And threaten'd man, that he should fill the space.

Even poisons praise thee. Should a thing be lost?
Should creatures want, for want of heed, their due?
Since where are poisons, antidotes are most ;
The help stands close, and keeps the fear in view.

The sea, which seems to stop the traveller,
Is by a ship the speedier passage made.
The winds, who think they rule the mariner,
Are ruled by him, and taught to serve his trade.

And as thy house is full, so I adore
Thy curious art in marshalling thy goods
The hills with health abound, the vales with store;
The South with marble ; North with furs and woods.
Hard things are glorious ; easy things good cheap ;
The common all men have; that which is rare,
Men therefore seek to have, and care to keep.
The healthy frosts with summer-fruits compare.

Light without wind is glass : warm without weight
Is wool and furs : cool without closeness, shade :
Speed without pains, a horse : tall without height,
A servile hawk : low without loss, a spade.

All countries have enough to serve their need :
If they seek fine things, thou dost make them run
For their offence; and then dost turn their speed

;
To be commerce and trade from sun to sun.

Nothing wears clothes, but Man; nothing doth need
But he to wear them. Nothing useth fire,
But Man alone, to show his heavenly breed :
And only he hath fuel in desire.

When th' earth was dry, thou madest a sea of wet:
When that lay gather'd, thou didst broach the mountains :
When yet some places could no moisture get,
The winds grew gardeners, and the clouds good fountains.

Rain, do not hurt my flowers; but gently spend
Your honey drops : press not to smell them here ;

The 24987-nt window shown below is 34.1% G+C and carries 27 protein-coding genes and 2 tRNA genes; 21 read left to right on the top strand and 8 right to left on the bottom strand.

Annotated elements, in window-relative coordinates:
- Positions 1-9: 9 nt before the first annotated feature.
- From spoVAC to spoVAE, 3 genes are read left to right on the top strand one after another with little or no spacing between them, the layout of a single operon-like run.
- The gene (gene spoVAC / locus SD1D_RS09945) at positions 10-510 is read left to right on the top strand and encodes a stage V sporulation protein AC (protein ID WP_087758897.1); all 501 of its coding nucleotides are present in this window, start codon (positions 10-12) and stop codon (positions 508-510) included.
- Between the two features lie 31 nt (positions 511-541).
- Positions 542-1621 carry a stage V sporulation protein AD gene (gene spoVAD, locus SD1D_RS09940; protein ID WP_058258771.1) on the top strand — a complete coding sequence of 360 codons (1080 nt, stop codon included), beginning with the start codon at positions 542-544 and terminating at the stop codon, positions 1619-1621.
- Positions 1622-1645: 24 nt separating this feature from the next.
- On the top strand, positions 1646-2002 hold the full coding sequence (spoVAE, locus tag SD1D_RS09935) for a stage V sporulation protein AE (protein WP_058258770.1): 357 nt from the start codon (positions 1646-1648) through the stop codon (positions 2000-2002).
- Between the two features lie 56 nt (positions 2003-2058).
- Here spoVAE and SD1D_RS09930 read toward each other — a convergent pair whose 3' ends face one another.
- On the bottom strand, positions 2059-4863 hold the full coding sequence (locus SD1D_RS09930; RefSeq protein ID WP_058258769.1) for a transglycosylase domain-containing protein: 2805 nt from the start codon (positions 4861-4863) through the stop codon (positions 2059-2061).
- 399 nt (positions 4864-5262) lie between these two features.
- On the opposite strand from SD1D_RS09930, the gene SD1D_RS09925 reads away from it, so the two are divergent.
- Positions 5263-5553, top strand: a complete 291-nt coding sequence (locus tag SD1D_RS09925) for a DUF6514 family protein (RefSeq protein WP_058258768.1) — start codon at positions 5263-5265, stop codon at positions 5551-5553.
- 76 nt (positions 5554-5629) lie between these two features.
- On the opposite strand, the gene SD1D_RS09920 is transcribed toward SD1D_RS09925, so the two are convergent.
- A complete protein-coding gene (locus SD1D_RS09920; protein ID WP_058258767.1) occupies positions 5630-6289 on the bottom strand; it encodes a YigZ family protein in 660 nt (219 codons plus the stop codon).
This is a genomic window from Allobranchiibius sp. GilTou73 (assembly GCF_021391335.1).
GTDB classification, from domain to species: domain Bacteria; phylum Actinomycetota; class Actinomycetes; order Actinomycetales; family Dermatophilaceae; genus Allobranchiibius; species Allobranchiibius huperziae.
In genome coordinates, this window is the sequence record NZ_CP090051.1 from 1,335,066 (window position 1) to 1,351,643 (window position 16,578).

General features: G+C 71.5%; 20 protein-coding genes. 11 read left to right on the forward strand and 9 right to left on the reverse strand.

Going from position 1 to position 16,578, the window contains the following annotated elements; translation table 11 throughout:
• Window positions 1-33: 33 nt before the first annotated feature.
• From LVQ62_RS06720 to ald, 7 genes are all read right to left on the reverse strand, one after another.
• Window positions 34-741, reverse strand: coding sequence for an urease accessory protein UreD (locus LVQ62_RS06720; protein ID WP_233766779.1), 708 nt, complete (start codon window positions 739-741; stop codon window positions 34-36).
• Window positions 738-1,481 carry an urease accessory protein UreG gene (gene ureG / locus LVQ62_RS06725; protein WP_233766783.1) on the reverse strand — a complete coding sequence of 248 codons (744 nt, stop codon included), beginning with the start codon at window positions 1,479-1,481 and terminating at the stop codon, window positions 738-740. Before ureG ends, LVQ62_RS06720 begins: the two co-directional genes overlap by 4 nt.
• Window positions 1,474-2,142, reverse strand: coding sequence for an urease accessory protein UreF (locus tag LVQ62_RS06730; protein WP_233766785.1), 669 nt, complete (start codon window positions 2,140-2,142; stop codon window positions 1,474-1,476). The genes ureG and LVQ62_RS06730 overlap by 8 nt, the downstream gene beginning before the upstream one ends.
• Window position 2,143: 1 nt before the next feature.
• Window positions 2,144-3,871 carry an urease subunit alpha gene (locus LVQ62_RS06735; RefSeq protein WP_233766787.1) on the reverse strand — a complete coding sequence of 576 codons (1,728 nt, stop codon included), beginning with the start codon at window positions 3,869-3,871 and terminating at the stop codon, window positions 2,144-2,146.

When they are ripe, their odour will ascend,
And at your lodging with their thanks appear.

How harsh are thorns to pears! and yet they make
A better hedge, and need less reparation.
How smooth are silks, compared with a stake,
Or with a stone! yet make no good foundation.

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Sometimes thou dost divide thy gifts to man.
Sometimes unite. The Indian nut alone
Is clothing, meat and trencher, drink and can,
Boat, cable, sail and needle, all in one.

Most herbs that grow in brooks, are hot and dry.
Cold fruit's warm kernels help against the wind.
The lemon's juice and rind cure mutually.
The whey of milk doth loose, the milk doth bind.

Thy creatures leap not, but express a feast,
Where all the guests sit close, and nothing wants.
Frogs marry fish and flesh; bats, bird and beast;
Sponges, nonsense and sense; mines, th’ earth and plants.

To show thou art not bound, as if thy lot
Were worse than ours, sometimes thou shiftest hands.
Most things move th' under-jaw; the Crocodile not.
Most things sleep lying, th' Elephant leans or stands.

But who hath praise enough ? nay, who hath any ?

, None can express thy works, but he that knows them ; And none can know thy works, which are so many, And so complete, but only he that owes them.

All things that are, though they have several ways,
Yet in their being join with one advice
To honour thee : and so I give thee praise
In all my other hymns, but in this twice.

Each thing that is, although in use and name
It
go for one, hath many ways in store

,
To honour thee ; and so each hymn thy fame
Extolleth many ways, yet this one more.